ASU partners with Sichuan University, Chinese language summer program

October 25, 2012

In partnership with the School of Overseas Study at Sichuan University in China and the ASU Confucius Institute, ASU's School of International Letters and Cultures is offering an intensive eight-week Chinese Language program this summer at Sichuan University in Chengdu, China.

The School of International Letters and Cultures’ study abroad programs are among the longest running and most prestigious at Arizona State University. Founded in 1981, and directed by knowledgeable, world-class faculty, the programs offer students the opportunity to experience and study international humanities and learn languages firsthand while earning credit toward their degree. Students in China study abroad program Download Full Image

The Sichuan University Summer Chinese Language program is particularly unique in that students, supervised by School of International Letters and Cultures faculty of Chinese, complete one full academic year of Chinese language coursework in just eight weeks.

Students have the option to take 10 credits of second-, third-, or fourth-year Chinese, or to take only one language course and a same-level topics course for six credits. This track of study allows students to continue seamlessly back to fall term Chinese courses at ASU.

“The classroom experience is amazing, and your Chinese skills will progress quickly, but the learning experience does not stop in the classroom,” says former participant Danielle Van Vleet. “In fact, you will find yourself practicing Chinese all day, and it's pretty amazing.”

In addition to regularly scheduled class hours, students in the program meet with individual language tutors for additional practice and integration into Chengdu life.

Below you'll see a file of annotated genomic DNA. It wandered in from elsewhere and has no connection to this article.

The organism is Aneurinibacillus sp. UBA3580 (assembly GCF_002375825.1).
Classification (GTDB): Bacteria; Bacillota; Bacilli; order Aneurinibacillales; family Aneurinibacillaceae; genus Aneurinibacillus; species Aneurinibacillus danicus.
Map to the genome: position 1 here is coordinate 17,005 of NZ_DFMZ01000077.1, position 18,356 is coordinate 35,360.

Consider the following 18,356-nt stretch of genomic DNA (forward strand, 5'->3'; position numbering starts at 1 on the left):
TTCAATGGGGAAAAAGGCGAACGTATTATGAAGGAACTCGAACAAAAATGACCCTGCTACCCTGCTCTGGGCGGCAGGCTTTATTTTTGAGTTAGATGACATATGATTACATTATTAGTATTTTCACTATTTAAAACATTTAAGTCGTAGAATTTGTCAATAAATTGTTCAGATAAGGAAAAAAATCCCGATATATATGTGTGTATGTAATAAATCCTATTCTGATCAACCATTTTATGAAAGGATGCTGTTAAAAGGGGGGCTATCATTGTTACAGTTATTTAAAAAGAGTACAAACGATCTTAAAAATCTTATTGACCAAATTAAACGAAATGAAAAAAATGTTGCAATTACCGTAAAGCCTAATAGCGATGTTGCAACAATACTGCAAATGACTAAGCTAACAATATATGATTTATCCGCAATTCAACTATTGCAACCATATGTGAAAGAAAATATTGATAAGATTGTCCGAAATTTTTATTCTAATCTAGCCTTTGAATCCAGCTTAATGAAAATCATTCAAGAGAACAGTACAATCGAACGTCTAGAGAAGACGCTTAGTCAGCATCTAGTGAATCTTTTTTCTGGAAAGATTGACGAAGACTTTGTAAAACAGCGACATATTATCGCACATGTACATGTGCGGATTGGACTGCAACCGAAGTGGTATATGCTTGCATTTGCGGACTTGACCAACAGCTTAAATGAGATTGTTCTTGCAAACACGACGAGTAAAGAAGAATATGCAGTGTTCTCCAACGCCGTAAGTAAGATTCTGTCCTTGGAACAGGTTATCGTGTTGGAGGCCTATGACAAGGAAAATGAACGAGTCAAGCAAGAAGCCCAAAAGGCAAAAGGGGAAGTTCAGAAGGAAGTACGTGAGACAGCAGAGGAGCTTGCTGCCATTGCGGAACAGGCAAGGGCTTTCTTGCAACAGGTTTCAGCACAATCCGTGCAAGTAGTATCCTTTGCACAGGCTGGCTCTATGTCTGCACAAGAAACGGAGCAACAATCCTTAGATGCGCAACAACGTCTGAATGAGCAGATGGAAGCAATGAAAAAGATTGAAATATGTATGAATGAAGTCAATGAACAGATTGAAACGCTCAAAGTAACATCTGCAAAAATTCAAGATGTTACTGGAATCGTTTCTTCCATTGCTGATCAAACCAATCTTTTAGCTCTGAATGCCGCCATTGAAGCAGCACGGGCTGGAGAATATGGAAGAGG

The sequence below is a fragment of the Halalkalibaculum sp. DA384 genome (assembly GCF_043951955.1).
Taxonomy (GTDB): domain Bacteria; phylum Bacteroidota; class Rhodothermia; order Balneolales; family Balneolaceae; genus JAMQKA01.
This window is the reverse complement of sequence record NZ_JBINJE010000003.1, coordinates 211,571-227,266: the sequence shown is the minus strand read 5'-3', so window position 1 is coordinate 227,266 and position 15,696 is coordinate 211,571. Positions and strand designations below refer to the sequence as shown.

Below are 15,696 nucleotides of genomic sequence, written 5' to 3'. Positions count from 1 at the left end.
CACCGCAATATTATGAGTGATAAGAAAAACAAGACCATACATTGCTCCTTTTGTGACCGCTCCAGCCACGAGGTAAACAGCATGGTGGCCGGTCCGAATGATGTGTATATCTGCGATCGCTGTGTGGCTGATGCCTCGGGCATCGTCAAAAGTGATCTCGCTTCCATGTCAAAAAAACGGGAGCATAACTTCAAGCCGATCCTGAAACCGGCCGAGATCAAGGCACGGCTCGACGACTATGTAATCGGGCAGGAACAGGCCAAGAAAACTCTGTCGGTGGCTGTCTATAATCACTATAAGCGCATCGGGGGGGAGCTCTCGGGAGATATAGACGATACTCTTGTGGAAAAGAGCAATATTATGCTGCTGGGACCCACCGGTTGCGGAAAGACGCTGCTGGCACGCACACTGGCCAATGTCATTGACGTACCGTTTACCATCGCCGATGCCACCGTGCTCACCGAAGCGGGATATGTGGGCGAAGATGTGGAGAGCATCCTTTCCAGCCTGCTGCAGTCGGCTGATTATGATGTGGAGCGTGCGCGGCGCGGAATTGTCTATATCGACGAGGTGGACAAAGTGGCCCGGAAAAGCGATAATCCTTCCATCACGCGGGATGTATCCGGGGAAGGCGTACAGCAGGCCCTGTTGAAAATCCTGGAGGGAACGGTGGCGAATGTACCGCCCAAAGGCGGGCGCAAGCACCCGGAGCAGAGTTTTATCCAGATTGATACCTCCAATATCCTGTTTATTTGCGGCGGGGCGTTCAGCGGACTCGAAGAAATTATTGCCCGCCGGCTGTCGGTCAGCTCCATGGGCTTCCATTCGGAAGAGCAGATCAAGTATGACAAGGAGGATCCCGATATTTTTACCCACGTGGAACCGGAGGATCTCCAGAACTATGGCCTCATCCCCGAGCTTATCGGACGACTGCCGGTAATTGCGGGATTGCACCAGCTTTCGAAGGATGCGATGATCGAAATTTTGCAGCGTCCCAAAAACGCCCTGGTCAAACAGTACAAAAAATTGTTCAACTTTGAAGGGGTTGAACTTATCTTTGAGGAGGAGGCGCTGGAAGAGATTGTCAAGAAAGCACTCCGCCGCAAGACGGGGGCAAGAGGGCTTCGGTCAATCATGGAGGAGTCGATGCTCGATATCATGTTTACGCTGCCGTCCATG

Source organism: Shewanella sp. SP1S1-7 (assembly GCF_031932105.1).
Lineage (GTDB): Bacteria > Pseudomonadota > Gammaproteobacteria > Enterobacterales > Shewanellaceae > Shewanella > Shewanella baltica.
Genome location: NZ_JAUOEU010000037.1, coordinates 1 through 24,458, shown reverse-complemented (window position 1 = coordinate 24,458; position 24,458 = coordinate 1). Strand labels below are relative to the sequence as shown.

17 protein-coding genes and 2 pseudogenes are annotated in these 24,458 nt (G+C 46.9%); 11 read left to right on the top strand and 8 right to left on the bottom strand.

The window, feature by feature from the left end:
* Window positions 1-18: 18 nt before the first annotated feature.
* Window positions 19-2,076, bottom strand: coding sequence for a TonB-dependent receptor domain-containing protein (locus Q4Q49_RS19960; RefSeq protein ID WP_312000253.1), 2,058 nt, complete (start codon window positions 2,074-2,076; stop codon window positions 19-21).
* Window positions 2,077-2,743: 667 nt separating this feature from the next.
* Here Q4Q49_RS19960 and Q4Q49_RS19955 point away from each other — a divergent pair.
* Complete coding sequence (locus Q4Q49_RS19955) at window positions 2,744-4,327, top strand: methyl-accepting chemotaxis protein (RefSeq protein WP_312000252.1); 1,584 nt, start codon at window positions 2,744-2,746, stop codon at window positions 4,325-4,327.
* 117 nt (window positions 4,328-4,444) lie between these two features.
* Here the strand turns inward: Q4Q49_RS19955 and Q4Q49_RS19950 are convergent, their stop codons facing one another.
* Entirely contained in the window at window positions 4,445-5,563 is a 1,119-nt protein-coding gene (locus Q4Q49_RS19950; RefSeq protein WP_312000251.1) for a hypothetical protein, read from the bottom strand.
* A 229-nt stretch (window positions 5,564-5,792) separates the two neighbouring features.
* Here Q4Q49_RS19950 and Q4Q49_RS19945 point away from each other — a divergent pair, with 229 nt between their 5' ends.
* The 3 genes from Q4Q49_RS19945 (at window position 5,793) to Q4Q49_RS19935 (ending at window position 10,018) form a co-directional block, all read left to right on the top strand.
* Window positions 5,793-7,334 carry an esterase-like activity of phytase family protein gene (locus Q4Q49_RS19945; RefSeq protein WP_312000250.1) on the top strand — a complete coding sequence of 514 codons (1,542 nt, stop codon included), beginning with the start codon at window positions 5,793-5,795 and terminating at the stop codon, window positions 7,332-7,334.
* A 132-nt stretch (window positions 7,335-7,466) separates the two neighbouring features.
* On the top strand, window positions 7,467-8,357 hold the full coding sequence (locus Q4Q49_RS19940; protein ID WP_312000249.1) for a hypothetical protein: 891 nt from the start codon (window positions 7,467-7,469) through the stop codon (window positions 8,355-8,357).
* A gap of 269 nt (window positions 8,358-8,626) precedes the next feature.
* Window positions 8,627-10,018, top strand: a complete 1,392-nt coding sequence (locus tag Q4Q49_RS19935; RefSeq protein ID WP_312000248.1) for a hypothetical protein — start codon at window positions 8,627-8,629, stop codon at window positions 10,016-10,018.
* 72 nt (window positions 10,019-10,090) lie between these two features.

Students are housed two to a room in the newest foreign student dormitory on Sichuan University's main campus, which features laundry service, cooking areas, and in suite modern bathrooms with showers. The living arrangements provide “an opportunity to meet and establish connections with Chinese students abroad and American students with similar majors,” says former participant Julia Noellert. “Your Chinese language ability will substantially increase with personal tutors, a full class schedule, and excursions into the city and to tourist destinations,” she adds.

Chengdu and Sichuan Province have a long, rich history, from the relics of the Sanxingdui culture to the tall green mountains dotted with ancient Daoist and Buddhist temples. Chengdu is an ancient, fascinating city located between the heartland of Chinese civilization and the Tibetan plateau. It is also a place of scenic wonder, including the famous Jiuzhaigou, a place that has been called “The Yosemite of China” for its natural beauty. Plus, spicy food lovers will delight in Sichuan’s famous tasty cuisine, the earliest “regional” cuisine to be recorded in China.

“Chengdu is the best of both worlds,” says former participant Christopher Palfi. “On one hand you get a world class city, and on the other you get a city that still feels inherently Chinese.” 

The Sichuan University Summer Chinese Language program offers great opportunities to immerse oneself in the rich Sichuan culture through weekend excursions, cultural lectures and visits to local historical sites such as Sanxingdui Museum, the site of an ancient Chinese, Bronze Age city where, in 1987, archaeologist excavated remarkable artifacts dating from the 12th and 11th centuries BCE, and the Beichuan Earthquake Museum where the devastation of the Sichuan earthquake of 2008 is exhibited. 

Students also visit Mount Qingcheng, where they learn more about Buddhism in China, the famous Dujiangyan Irrigation System, the Chengdu Giant Panda Breeding Research Base, Mount Emei, and the Giant Buddha at Leshan, a UNESCO World Heritage Site and the tallest pre-modern statue in the world.

“The field trips were a great way to experience China outside the big city. By going to places like Beichuan and Qingcheng shan, we got to see how life and scenery was for the rest of Sichuan. Not to mention, these places are inherently tied to Chinese history and culture,” says Palfi.